The COVID-19 pandemic has created extraordinary challenges that require extraordinary efforts to solve. While the government works to ensure that students remain connected with their education, the FCC should continue its policy to support the work of the Department of Education11 and states instead of endangering the sustainability of the Universal Service Fund and all of the programs that it supports.
Grover G. Norquist
Americans for Tax Reform
Roslyn Layton, PhD
Krisztina Pusok, Ph. D.
Director of Policy and Research
American Consumer Institute
Center for Citizen Research
Center for Individual Freedom
Citizens Against Government Waste
Director, Center for Technology and
The Competitive Enterprise Institute
Director of Policy
Mario H. Lopez
Hispanic Leadership Fund
Independent Women’s Forum
Heather R. Higgins
Independent Women’s Voice
Institute for Policy Innovation
Director, Center for Technology and Innovation
The James Madison Institute
Executive Vice President
National Taxpayers Union
Open Competition Center
President & CEO
Small Business & Entrepreneurship Council
James L. Martin
60 Plus Association
Saulius “Saul” Anuzis
60 Plus Association
Taxpayer Protection Alliance
James E. Dunstan
1 Emergency Relief to Allow the Use of E-Rate Funds to Support Remote Learning During the COVID-19 Pandemic, DA 21-98 Available at: https://docs.fcc.gov/public/attachments/DA-21-98A1.pdf.
3 Department of Education, “Elementary and Secondary School Emergency Relief Fund,” https://oese.ed.gov/offices/education-stabilization-fund/elementary-secondary-school-emergency-relief-fund/.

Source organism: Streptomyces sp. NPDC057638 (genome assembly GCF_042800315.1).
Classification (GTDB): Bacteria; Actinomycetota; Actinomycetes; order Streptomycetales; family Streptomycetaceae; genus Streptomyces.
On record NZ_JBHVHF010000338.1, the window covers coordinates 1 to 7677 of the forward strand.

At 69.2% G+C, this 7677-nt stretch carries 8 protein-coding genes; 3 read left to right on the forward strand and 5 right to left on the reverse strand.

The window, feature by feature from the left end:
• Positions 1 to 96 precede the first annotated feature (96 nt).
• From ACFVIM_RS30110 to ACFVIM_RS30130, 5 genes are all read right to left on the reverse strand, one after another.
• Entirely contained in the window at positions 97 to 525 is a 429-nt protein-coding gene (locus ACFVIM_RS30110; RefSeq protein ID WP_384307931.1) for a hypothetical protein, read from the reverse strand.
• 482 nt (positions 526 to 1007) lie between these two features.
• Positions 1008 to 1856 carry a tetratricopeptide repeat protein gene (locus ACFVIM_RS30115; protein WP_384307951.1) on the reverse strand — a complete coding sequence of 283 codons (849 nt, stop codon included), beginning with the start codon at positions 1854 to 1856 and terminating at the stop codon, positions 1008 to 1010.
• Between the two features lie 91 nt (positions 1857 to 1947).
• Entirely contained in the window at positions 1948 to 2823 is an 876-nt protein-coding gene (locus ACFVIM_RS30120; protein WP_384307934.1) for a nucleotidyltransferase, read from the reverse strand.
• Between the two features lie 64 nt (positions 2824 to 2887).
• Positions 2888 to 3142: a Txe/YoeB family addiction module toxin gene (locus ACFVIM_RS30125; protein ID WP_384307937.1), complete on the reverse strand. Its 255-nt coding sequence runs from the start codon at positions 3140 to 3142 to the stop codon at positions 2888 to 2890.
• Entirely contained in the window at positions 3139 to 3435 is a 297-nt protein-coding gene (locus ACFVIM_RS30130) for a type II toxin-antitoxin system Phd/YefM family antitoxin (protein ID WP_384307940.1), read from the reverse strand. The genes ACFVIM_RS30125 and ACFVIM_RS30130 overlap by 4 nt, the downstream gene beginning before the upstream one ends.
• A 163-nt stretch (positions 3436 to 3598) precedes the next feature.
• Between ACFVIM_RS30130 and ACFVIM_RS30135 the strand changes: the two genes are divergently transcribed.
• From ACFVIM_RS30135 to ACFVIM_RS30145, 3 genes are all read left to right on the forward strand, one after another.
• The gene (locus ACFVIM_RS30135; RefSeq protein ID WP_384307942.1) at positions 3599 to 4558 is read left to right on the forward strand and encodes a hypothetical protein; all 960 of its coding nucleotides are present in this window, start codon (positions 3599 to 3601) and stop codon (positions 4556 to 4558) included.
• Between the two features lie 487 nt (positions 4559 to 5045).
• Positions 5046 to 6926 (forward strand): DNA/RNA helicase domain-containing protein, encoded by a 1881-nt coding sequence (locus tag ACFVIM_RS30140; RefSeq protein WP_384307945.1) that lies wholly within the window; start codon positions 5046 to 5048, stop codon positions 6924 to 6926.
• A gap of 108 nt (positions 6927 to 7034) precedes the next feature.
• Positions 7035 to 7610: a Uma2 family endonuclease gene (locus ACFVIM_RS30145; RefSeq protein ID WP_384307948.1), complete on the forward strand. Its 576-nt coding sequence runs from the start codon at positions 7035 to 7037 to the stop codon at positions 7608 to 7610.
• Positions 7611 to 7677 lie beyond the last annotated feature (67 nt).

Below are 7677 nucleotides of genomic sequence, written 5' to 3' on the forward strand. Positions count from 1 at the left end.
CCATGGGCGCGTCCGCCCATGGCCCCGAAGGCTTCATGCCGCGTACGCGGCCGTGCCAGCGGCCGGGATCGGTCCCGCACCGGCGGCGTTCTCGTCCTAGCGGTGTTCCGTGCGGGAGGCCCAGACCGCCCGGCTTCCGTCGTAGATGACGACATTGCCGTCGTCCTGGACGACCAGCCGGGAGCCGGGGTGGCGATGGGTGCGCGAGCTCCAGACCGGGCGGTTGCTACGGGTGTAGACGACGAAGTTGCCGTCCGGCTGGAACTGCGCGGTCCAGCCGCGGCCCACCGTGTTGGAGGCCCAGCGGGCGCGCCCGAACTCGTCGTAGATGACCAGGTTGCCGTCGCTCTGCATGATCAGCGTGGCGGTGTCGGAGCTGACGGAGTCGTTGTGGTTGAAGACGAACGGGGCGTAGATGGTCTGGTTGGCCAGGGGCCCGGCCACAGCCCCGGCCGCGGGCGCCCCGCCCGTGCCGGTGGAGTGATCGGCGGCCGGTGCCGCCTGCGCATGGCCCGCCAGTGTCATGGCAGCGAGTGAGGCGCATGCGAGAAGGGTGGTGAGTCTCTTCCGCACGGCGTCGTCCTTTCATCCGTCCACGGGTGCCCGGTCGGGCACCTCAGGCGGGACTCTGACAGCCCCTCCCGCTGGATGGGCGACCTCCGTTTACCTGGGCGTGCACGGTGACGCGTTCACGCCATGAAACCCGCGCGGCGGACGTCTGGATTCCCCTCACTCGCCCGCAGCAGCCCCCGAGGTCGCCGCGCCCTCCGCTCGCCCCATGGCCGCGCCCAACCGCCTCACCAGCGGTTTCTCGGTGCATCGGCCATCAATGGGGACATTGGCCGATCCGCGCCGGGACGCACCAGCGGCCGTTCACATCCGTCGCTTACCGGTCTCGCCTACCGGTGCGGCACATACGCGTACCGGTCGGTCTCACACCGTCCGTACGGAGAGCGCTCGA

4 Department of Education, “Governor’s Emergency Education Relief Fund,” https://oese.ed.gov/offices/education-stabilization-fund/governors-emergency-education-relief-fund/.
5 Ibid.. p. 3.
6 Department of Education, “CARES Act: Education Stabilization Fund, https://covid-relief-data.ed.gov/; Dan Lips, Unspent Federal COVID Education Relief Funds Exceed $50 Billion”, (February 1, 2021), https://freopp.org/states-have-between-53-and-63-billion-in-unspent-k-12-emergency-education-relief-fundsa971ca1d45ce.
7 47 U.S.C. §254(h)(1)(B); H.Rept. 104–458, at 132-133 (1996); Section 254(h)(1)(B) of the Telecommunications Act of 1996 authorizes the use of universal services funds for services to “elementary schools, secondary schools, and libraries for educational purposes.” This support was intended for classrooms and libraries and was designed to fulfill commission-designated purposes in those classrooms and libraries, not providing services directly to individuals.
8 See Federal Communications Commission, “Proposed First Quarter 2021 USF Contribution Factor is 31.8 Percent,” (December 14, 2020), https://www.fcc.gov/document/proposed-first-quarter-2021-usf-contributionfactor-318-percent.
9 Scott Mackey, Ulrik Boesen, “Wireless Tax Burden Remains High Due to Federal Surcharge Increase,” Tax Foundation, November 17, 2020, https://taxfoundation.org/wireless-taxes-cell-phone-tax-rates-by-state-2020/.
10 Joan Marsh, “New Year, New Solutions: Reforming Universal Service Contributions,” (January 14, 2021), https://www.attpublicpolicy.com/universal-service/new-year-new-solutions-reforming-universal-servicecontributions/.
11 Federal Communications Commission, “FCC and U.S. Department of Education Promote Remote Learning So Students Can Continue Learning,” (April 27, 2020) https://docs.fcc.gov/public/attachments/DOC364006A1.pdf.